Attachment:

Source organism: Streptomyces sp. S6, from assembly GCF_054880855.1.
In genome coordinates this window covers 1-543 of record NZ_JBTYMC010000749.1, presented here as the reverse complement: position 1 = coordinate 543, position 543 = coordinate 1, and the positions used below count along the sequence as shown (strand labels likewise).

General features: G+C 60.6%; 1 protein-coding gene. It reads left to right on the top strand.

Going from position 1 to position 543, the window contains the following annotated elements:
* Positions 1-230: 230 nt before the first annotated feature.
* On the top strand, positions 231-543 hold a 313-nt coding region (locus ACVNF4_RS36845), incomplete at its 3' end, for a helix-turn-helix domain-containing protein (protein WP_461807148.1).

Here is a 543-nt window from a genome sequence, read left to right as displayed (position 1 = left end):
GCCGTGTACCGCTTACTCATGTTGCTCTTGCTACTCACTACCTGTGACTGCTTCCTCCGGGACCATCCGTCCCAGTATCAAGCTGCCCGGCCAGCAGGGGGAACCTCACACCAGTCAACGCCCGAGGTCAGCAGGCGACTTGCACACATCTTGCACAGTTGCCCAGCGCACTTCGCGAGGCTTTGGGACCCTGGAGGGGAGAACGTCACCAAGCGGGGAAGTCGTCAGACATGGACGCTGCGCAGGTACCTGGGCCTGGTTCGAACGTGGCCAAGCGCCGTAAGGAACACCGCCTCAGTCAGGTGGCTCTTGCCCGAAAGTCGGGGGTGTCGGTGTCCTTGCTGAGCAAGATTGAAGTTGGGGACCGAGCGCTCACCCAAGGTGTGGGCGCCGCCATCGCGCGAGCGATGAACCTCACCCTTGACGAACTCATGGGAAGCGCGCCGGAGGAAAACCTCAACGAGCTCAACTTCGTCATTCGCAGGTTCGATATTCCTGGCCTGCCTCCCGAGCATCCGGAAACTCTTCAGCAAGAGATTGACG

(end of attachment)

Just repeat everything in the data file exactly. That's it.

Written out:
Source organism: Streptomyces sp. S6, from assembly GCF_054880855.1.
In genome coordinates this window covers 1-543 of record NZ_JBTYMC010000749.1, presented here as the reverse complement: position 1 = coordinate 543, position 543 = coordinate 1, and the positions used below count along the sequence as shown (strand labels likewise).

General features: G+C 60.6%; 1 protein-coding gene. It reads left to right on the top strand.

Going from position 1 to position 543, the window contains the following annotated elements:
* Positions 1-230: 230 nt before the first annotated feature.
* On the top strand, positions 231-543 hold a 313-nt coding region (locus ACVNF4_RS36845), incomplete at its 3' end, for a helix-turn-helix domain-containing protein (protein WP_461807148.1).

Here is a 543-nt window from a genome sequence, read left to right as displayed (position 1 = left end):
GCCGTGTACCGCTTACTCATGTTGCTCTTGCTACTCACTACCTGTGACTGCTTCCTCCGGGACCATCCGTCCCAGTATCAAGCTGCCCGGCCAGCAGGGGGAACCTCACACCAGTCAACGCCCGAGGTCAGCAGGCGACTTGCACACATCTTGCACAGTTGCCCAGCGCACTTCGCGAGGCTTTGGGACCCTGGAGGGGAGAACGTCACCAAGCGGGGAAGTCGTCAGACATGGACGCTGCGCAGGTACCTGGGCCTGGTTCGAACGTGGCCAAGCGCCGTAAGGAACACCGCCTCAGTCAGGTGGCTCTTGCCCGAAAGTCGGGGGTGTCGGTGTCCTTGCTGAGCAAGATTGAAGTTGGGGACCGAGCGCTCACCCAAGGTGTGGGCGCCGCCATCGCGCGAGCGATGAACCTCACCCTTGACGAACTCATGGGAAGCGCGCCGGAGGAAAACCTCAACGAGCTCAACTTCGTCATTCGCAGGTTCGATATTCCTGGCCTGCCTCCCGAGCATCCGGAAACTCTTCAGCAAGAGATTGACG